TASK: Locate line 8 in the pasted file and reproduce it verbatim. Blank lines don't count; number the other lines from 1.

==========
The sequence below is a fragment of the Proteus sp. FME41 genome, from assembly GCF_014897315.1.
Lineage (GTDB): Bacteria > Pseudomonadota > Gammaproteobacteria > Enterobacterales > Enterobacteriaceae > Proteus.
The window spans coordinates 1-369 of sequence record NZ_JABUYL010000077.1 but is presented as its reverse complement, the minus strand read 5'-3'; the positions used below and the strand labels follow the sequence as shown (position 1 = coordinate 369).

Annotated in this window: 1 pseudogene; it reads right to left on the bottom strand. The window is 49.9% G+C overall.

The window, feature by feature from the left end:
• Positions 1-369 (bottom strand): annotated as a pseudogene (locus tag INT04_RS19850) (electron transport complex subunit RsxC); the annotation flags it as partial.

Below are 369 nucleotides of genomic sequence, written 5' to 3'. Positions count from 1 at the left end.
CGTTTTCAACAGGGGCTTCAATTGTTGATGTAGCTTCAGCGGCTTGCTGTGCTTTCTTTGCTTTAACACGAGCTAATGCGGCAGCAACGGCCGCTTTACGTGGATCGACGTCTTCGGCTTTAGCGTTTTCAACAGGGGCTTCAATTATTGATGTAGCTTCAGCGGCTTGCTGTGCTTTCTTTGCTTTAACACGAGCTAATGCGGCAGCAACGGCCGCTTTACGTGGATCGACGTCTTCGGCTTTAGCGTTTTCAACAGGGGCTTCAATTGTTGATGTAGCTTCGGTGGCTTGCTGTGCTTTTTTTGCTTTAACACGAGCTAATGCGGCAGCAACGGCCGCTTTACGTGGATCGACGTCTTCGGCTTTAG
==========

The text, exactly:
CGTTTTCAACAGGGGCTTCAATTGTTGATGTAGCTTCAGCGGCTTGCTGTGCTTTCTTTGCTTTAACACGAGCTAATGCGGCAGCAACGGCCGCTTTACGTGGATCGACGTCTTCGGCTTTAGCGTTTTCAACAGGGGCTTCAATTATTGATGTAGCTTCAGCGGCTTGCTGTGCTTTCTTTGCTTTAACACGAGCTAATGCGGCAGCAACGGCCGCTTTACGTGGATCGACGTCTTCGGCTTTAGCGTTTTCAACAGGGGCTTCAATTGTTGATGTAGCTTCGGTGGCTTGCTGTGCTTTTTTTGCTTTAACACGAGCTAATGCGGCAGCAACGGCCGCTTTACGTGGATCGACGTCTTCGGCTTTAG